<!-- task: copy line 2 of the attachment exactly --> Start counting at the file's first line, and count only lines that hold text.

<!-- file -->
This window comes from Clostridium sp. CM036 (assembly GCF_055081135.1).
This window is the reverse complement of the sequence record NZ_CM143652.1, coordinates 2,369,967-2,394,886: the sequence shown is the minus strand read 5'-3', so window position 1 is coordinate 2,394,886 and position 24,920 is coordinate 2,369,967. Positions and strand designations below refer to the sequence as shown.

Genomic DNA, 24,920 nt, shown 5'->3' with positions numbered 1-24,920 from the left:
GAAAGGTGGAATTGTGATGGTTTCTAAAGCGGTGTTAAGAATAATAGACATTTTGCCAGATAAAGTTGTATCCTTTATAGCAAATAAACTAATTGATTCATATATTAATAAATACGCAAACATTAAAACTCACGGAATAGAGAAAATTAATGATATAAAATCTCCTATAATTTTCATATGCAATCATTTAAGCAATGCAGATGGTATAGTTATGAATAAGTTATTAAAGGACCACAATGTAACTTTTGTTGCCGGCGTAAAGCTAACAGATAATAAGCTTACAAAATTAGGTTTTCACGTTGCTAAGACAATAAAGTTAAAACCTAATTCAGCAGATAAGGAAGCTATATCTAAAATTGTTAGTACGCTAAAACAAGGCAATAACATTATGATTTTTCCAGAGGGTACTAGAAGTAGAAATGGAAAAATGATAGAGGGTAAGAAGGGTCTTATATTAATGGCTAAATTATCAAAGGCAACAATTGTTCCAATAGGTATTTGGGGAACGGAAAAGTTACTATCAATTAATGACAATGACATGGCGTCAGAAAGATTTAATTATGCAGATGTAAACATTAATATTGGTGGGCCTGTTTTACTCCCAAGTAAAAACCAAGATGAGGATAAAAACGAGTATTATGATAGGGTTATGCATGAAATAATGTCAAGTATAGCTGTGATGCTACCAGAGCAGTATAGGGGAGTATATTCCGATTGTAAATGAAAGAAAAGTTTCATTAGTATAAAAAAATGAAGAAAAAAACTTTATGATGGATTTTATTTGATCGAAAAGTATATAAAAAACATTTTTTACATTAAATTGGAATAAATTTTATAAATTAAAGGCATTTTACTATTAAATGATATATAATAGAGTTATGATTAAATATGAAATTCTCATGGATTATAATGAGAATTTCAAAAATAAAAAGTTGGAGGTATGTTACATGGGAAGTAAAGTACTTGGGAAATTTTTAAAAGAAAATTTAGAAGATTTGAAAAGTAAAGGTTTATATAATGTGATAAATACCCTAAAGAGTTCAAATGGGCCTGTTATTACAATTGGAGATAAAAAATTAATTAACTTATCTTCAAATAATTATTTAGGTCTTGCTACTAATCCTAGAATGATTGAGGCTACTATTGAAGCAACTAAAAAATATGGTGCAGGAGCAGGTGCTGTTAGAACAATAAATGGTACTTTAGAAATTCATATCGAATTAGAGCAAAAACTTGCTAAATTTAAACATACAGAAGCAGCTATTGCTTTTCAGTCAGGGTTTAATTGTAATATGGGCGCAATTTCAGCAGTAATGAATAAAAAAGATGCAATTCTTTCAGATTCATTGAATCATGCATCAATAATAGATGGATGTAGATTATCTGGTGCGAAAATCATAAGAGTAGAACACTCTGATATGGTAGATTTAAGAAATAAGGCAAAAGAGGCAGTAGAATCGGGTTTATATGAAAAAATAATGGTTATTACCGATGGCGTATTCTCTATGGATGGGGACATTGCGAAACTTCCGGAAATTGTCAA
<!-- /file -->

This window is the reverse complement of the sequence record NZ_CM143652.1, coordinates 2,369,967-2,394,886: the sequence shown is the minus strand read 5'-3', so window position 1 is coordinate 2,394,886 and position 24,920 is coordinate 2,369,967. Positions and strand designations below refer to the sequence as shown.